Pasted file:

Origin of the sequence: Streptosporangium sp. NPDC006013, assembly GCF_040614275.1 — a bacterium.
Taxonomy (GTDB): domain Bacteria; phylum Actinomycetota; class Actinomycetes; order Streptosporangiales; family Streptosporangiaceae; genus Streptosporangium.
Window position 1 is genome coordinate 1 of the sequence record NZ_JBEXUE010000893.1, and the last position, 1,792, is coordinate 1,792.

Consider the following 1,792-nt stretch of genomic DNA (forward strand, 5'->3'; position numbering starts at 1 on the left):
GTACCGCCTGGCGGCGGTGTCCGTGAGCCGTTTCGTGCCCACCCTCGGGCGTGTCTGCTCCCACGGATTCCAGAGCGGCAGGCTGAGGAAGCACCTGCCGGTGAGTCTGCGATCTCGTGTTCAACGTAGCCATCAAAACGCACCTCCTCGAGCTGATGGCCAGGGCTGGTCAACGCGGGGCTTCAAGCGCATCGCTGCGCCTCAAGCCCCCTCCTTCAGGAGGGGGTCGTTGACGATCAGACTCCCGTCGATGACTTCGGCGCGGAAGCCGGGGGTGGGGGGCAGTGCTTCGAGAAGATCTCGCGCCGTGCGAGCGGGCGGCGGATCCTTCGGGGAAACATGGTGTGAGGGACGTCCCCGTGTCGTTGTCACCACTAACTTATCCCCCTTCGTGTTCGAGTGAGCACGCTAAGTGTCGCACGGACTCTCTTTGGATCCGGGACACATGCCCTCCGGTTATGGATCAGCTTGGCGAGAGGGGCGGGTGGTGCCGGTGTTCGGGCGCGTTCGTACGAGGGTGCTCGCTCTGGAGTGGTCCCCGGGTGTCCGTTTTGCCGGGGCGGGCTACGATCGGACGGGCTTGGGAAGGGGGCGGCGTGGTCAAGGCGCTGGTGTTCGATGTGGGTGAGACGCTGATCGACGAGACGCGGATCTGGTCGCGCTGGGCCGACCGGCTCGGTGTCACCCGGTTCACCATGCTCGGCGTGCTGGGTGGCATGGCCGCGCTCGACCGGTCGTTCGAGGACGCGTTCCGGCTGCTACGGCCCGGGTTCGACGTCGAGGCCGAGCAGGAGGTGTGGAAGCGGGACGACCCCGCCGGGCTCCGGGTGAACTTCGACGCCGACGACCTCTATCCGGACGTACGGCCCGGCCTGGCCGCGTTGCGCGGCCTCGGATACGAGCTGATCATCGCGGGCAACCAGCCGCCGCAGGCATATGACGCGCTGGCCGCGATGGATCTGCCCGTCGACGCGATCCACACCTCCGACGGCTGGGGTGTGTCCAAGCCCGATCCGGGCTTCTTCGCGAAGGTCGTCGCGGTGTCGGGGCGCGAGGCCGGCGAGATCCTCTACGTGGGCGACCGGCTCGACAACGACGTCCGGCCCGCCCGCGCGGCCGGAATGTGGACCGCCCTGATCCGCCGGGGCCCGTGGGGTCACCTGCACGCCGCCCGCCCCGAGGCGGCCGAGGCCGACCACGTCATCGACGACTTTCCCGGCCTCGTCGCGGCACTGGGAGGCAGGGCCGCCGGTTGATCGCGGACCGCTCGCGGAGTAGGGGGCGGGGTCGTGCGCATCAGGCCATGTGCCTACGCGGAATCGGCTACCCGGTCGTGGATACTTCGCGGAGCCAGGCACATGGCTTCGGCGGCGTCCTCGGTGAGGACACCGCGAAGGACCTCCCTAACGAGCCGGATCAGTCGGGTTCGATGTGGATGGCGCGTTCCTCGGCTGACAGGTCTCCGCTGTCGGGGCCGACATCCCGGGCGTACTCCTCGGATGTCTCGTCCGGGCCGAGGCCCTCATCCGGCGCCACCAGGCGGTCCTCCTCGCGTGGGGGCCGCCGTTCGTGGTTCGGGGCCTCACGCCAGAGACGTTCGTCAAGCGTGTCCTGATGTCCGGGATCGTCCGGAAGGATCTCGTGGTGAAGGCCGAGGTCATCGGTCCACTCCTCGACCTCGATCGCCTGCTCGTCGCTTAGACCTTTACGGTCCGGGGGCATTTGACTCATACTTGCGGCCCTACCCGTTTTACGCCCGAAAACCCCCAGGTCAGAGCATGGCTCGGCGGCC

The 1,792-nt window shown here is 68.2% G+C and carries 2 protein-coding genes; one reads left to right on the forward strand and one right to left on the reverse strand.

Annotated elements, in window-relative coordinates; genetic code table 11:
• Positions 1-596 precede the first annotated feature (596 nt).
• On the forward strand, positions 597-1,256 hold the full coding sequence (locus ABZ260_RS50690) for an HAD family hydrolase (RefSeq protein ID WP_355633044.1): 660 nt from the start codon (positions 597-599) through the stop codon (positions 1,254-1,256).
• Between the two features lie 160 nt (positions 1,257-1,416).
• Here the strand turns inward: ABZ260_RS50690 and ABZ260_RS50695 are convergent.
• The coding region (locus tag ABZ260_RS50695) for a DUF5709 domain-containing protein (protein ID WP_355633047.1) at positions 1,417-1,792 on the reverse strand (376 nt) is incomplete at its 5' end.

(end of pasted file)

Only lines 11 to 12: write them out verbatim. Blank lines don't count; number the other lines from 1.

• Here the strand turns inward: ABZ260_RS50690 and ABZ260_RS50695 are convergent.
• The coding region (locus tag ABZ260_RS50695) for a DUF5709 domain-containing protein (protein ID WP_355633047.1) at positions 1,417-1,792 on the reverse strand (376 nt) is incomplete at its 5' end.